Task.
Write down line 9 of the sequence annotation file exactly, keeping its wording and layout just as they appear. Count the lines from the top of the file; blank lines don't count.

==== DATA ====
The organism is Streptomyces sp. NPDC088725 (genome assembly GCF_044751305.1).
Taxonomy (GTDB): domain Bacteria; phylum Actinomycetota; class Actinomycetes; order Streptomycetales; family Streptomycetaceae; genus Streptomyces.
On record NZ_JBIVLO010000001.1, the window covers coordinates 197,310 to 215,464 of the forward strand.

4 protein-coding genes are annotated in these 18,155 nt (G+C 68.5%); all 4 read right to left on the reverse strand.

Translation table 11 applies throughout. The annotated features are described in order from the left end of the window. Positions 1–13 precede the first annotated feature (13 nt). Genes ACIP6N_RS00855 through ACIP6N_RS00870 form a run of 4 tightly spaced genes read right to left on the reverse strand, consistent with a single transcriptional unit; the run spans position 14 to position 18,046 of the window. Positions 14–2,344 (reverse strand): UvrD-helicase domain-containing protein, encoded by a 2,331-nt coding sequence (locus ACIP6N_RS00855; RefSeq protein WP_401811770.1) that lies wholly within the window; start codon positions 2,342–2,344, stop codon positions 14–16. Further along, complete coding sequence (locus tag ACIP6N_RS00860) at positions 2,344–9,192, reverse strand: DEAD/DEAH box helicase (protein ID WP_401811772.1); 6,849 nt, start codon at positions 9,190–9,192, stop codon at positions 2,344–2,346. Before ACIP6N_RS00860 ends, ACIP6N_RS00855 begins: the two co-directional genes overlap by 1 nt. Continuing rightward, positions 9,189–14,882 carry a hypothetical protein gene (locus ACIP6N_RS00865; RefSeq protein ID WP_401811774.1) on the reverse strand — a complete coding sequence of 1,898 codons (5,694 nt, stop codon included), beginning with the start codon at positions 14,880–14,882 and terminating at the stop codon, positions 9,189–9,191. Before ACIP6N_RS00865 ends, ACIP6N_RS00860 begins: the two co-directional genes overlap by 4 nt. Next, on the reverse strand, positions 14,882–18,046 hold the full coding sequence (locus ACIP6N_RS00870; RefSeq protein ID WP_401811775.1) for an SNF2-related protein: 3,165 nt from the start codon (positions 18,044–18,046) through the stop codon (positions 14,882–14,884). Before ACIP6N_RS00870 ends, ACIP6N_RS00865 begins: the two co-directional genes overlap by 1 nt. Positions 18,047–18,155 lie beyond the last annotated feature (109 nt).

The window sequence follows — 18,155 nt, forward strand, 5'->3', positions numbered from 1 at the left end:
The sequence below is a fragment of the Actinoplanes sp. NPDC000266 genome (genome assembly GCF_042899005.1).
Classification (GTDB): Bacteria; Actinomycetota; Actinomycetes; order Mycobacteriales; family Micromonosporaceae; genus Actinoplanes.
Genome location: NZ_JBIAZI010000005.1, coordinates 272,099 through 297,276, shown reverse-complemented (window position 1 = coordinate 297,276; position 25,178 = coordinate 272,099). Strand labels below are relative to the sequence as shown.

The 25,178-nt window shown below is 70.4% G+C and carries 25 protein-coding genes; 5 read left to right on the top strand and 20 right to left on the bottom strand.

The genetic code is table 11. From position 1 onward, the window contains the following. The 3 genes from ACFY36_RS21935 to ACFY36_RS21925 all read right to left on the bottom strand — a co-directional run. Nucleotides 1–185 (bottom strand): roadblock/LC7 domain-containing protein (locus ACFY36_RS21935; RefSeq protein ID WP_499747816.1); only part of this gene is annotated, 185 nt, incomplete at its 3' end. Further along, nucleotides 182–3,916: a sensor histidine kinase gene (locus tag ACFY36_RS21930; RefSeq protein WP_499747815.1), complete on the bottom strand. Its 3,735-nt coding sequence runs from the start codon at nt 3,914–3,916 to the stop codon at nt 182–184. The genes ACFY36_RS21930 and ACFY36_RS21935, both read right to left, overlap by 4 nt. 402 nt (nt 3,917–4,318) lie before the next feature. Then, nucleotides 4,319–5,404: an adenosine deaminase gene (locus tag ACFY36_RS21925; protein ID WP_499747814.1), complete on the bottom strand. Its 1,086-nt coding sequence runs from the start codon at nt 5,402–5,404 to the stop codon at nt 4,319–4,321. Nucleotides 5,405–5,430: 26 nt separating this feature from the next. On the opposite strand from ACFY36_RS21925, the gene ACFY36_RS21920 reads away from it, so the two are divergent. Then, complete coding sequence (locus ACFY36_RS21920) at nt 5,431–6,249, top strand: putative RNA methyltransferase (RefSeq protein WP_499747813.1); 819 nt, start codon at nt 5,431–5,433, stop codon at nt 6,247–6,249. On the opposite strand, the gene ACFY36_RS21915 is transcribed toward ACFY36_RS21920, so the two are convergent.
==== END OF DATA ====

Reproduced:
Genome location: NZ_JBIAZI010000005.1, coordinates 272,099 through 297,276, shown reverse-complemented (window position 1 = coordinate 297,276; position 25,178 = coordinate 272,099). Strand labels below are relative to the sequence as shown.